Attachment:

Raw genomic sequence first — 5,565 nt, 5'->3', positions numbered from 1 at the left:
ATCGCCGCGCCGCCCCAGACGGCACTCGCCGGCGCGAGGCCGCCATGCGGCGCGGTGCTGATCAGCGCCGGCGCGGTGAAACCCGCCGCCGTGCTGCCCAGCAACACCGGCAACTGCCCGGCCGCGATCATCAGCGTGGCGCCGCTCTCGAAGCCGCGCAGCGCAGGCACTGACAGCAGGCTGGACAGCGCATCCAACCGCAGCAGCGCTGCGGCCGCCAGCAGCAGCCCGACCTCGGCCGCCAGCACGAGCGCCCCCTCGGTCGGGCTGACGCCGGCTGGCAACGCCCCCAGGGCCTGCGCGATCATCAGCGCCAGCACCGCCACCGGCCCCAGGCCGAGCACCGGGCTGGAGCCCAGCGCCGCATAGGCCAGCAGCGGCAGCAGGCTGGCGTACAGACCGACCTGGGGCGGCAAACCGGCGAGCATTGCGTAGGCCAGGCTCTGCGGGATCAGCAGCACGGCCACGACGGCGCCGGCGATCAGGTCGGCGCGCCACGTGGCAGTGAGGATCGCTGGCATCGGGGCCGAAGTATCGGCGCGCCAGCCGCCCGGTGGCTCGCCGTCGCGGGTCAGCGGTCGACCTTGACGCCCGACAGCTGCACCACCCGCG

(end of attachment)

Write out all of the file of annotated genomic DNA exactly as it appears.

Raw genomic sequence first — 5,565 nt, 5'->3', positions numbered from 1 at the left:
ATCGCCGCGCCGCCCCAGACGGCACTCGCCGGCGCGAGGCCGCCATGCGGCGCGGTGCTGATCAGCGCCGGCGCGGTGAAACCCGCCGCCGTGCTGCCCAGCAACACCGGCAACTGCCCGGCCGCGATCATCAGCGTGGCGCCGCTCTCGAAGCCGCGCAGCGCAGGCACTGACAGCAGGCTGGACAGCGCATCCAACCGCAGCAGCGCTGCGGCCGCCAGCAGCAGCCCGACCTCGGCCGCCAGCACGAGCGCCCCCTCGGTCGGGCTGACGCCGGCTGGCAACGCCCCCAGGGCCTGCGCGATCATCAGCGCCAGCACCGCCACCGGCCCCAGGCCGAGCACCGGGCTGGAGCCCAGCGCCGCATAGGCCAGCAGCGGCAGCAGGCTGGCGTACAGACCGACCTGGGGCGGCAAACCGGCGAGCATTGCGTAGGCCAGGCTCTGCGGGATCAGCAGCACGGCCACGACGGCGCCGGCGATCAGGTCGGCGCGCCACGTGGCAGTGAGGATCGCTGGCATCGGGGCCGAAGTATCGGCGCGCCAGCCGCCCGGTGGCTCGCCGTCGCGGGTCAGCGGTCGACCTTGACGCCCGACAGCTGCACCACCCGCG